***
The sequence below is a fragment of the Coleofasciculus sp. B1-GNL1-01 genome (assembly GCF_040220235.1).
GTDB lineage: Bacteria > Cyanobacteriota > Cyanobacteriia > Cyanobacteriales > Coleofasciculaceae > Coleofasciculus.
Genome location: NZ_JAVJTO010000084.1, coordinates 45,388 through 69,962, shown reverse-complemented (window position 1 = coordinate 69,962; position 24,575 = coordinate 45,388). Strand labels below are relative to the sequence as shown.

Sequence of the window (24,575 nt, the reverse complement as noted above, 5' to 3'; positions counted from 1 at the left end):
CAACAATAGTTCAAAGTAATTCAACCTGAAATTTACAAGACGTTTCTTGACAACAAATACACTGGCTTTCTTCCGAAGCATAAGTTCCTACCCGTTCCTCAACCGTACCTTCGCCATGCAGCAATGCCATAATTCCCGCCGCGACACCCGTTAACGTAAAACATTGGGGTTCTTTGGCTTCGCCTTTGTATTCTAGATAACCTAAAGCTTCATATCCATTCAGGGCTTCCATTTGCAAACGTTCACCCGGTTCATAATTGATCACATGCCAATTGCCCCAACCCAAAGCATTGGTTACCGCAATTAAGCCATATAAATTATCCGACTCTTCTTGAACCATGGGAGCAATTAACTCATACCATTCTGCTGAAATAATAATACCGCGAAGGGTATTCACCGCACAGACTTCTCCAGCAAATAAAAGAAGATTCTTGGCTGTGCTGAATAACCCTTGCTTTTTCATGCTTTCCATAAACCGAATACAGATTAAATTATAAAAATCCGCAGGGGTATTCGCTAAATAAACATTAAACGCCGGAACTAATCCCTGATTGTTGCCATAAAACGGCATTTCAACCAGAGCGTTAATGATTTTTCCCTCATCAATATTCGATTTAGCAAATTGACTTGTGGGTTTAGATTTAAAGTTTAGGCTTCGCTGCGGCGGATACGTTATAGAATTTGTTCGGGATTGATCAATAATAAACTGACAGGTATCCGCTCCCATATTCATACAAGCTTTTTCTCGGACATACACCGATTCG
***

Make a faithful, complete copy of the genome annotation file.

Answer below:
The sequence below is a fragment of the Coleofasciculus sp. B1-GNL1-01 genome (assembly GCF_040220235.1).
GTDB lineage: Bacteria > Cyanobacteriota > Cyanobacteriia > Cyanobacteriales > Coleofasciculaceae > Coleofasciculus.
Genome location: NZ_JAVJTO010000084.1, coordinates 45,388 through 69,962, shown reverse-complemented (window position 1 = coordinate 69,962; position 24,575 = coordinate 45,388). Strand labels below are relative to the sequence as shown.

Sequence of the window (24,575 nt, the reverse complement as noted above, 5' to 3'; positions counted from 1 at the left end):
CAACAATAGTTCAAAGTAATTCAACCTGAAATTTACAAGACGTTTCTTGACAACAAATACACTGGCTTTCTTCCGAAGCATAAGTTCCTACCCGTTCCTCAACCGTACCTTCGCCATGCAGCAATGCCATAATTCCCGCCGCGACACCCGTTAACGTAAAACATTGGGGTTCTTTGGCTTCGCCTTTGTATTCTAGATAACCTAAAGCTTCATATCCATTCAGGGCTTCCATTTGCAAACGTTCACCCGGTTCATAATTGATCACATGCCAATTGCCCCAACCCAAAGCATTGGTTACCGCAATTAAGCCATATAAATTATCCGACTCTTCTTGAACCATGGGAGCAATTAACTCATACCATTCTGCTGAAATAATAATACCGCGAAGGGTATTCACCGCACAGACTTCTCCAGCAAATAAAAGAAGATTCTTGGCTGTGCTGAATAACCCTTGCTTTTTCATGCTTTCCATAAACCGAATACAGATTAAATTATAAAAATCCGCAGGGGTATTCGCTAAATAAACATTAAACGCCGGAACTAATCCCTGATTGTTGCCATAAAACGGCATTTCAACCAGAGCGTTAATGATTTTTCCCTCATCAATATTCGATTTAGCAAATTGACTTGTGGGTTTAGATTTAAAGTTTAGGCTTCGCTGCGGCGGATACGTTATAGAATTTGTTCGGGATTGATCAATAATAAACTGACAGGTATCCGCTCCCATATTCATACAAGCTTTTTCTCGGACATACACCGATTCG